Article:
Up there, where they still watched, there was only in the light of the moon that thin fringe of ice, so fine, so slender that it seemed at times that you saw it stir like a thread that is lifted by a little breeze. And Antoine believed that he had seen it stir, he was even about to tell Séraphin, when the old man began to shake his head:

"I think the devil has gone to his bed, so perhaps we should do the same?"

Antoine therefore had said nothing. The two men went back into the chalet and drew the door shut behind them.

They lay themselves down on the straw mattresses placed on the boards fixed to the wall, which made two levels, so that they slept one above the other as in a ship.

Antoine lay on the upper level.

They hung their shoes by the laces from a peg on account of the rats.

Antoine had climbed up to his level.

"Good night," Séraphin had said to him.

He had replied:

"Good night."

And she, all of a sudden she had been there, in his dreams, after Antoine had rolled himself up in his brown wool bedcover and turned himself to face the wall. Why isn’t it all right? It is Thérèse.

She returned, and she was there in person and in the fields, having found room for herself and for them in the little space between Antoine and the wall. He said hello to her, she said hello to him. He said to her: "Well, what?"; she said, "Well, it’s like this." They had been obliged to make their meetings far from the village, because there are always the curious. There are always the curious, there are always those who interfere with those who don’t care about them. She had a rake on her shoulder; he saw how, with the teeth of the rake, she caught the clouds in passing. The clouds fell upon his head. Why is he sitting higher than she is on the slope? He sees her only from the back and she is bending forward, thus showing, between the bun in her hair and her shawl, a little of her brown skin. "Is anything the matter?"--"Oh!" she said, "it’s not me."--"Oh! Then what is it?"--"Oh!" she said. "It’s my mother."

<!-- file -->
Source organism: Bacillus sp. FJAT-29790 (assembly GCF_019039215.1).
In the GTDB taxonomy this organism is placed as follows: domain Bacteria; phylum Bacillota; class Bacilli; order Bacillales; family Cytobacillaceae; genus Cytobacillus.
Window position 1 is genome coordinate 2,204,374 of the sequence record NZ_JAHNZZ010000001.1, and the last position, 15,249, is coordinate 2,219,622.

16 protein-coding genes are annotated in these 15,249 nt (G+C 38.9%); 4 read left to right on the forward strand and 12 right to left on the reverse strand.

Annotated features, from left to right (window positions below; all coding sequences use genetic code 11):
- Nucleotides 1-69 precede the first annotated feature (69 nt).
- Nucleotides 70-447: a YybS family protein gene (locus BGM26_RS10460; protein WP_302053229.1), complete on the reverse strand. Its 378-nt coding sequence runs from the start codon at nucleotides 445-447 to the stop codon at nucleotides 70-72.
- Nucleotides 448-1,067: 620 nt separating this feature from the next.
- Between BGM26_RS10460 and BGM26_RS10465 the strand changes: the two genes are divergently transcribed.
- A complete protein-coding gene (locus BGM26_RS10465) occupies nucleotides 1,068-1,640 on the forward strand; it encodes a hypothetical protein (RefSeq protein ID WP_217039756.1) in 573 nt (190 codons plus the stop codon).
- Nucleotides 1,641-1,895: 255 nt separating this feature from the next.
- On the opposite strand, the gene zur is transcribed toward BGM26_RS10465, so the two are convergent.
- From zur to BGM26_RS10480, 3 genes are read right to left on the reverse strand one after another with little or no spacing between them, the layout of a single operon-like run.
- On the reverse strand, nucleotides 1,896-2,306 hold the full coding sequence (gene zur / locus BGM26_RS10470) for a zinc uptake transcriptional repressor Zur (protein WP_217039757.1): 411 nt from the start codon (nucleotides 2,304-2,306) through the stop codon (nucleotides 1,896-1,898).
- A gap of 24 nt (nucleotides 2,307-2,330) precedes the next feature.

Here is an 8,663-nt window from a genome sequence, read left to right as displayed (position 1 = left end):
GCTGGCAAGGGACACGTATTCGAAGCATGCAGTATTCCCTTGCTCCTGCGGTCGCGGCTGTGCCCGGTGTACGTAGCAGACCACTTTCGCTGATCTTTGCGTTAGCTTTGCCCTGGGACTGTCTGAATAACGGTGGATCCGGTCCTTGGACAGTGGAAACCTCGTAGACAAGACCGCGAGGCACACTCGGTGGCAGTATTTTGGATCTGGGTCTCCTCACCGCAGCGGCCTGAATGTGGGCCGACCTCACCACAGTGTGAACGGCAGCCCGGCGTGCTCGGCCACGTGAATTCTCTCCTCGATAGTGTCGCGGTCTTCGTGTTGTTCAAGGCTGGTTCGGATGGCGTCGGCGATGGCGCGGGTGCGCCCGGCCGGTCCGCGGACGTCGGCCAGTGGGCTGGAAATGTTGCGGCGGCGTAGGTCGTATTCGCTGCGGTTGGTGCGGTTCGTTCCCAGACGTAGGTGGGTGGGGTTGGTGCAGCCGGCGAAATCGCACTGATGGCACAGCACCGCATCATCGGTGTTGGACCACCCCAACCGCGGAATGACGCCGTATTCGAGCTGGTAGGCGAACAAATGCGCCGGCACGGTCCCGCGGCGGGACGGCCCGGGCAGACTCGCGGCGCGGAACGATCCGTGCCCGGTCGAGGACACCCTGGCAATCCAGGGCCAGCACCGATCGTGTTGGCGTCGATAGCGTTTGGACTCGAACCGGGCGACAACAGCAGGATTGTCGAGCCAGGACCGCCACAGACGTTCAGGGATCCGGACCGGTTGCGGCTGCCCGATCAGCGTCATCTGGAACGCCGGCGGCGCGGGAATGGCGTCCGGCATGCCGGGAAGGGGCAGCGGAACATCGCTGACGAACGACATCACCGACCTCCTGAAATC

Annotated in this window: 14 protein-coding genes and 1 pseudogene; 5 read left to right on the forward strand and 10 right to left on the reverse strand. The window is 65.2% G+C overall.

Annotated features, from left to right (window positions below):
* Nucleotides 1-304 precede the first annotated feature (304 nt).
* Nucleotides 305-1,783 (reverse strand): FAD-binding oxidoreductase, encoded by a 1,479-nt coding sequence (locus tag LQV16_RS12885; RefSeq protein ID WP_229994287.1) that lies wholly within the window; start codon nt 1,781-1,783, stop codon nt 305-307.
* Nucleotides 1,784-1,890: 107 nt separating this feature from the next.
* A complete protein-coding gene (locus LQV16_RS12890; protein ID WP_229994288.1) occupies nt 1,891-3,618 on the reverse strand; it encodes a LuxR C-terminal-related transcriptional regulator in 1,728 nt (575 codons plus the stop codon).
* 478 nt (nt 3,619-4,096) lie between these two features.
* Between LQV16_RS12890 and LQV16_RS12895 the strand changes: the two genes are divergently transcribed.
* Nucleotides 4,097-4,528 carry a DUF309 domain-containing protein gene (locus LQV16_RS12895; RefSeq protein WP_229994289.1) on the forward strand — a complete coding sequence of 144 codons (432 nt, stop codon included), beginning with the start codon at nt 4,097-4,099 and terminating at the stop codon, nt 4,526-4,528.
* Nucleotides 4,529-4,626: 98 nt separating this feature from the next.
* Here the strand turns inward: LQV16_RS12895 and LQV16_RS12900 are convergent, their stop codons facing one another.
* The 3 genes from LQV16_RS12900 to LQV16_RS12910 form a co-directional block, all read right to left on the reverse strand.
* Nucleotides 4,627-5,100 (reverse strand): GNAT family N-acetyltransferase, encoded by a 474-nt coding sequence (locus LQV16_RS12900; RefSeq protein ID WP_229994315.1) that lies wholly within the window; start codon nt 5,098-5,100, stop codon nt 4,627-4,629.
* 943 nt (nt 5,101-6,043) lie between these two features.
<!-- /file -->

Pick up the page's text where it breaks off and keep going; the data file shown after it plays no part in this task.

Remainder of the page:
It wasn’t going well in those days.

She began to slide. He said, "Wait for me." She slid still faster on her rear end, without however making the least movement herself. It was as if the ground disappeared beneath her; and she fled still more rapidly before him; but he followed, and thus the distance that separated them remained the same, so that he could speak to her, she could reply to him. They went quickly. He spoke to her, he said: "Only, you know, watch out for the Rhône!" Because at the bottom of the slope there was the river Rhône, and it’s not winter, he thought. "My mother says that we won’t have enough to live on, if we have children."

Watch out!

There had been a shock; is he still sleeping?

The strange noise he believed he had heard continues to be heard.

Is it in his head? There is a noise of water in his ears; he sleeps, is he sleeping? He turns over, he sees that the door of the chalet is opening; someone cautiously puts his head forward in the moonlight, which stops just in the middle of his back, making a perfectly straight line.

Where is she?

"Ah!" he says to himself, "it has all been arranged since then, let’s see... sure, of course, now we are married, it’s done; that was in the old days...."

He thinks: "Saturday...."

He reopens his eyes; he sees that someone has gone out of the chalet, and the square of moonlight behind the door is empty, like a painter’s canvas that hasn’t yet had paint.

He has gone back to sleep; has he gone back to sleep?

But suddenly the roof fell in, and one of the beams that sustained it, cast down on its end, came crashing into the wooden planks where Antoine lay upon his mattress.

Chapter 2

"Derborence" [pronounced dair-bor-ANSE,] the word sings sweetly; it sings sweetly to you and a little sadly in the head. It begins a bit hard and marked, then hesitates and subsides, as one sings it still, "Derborence," and ends in emptiness, as if one wanted to signify by that the ruin, the loneliness, the oblivion.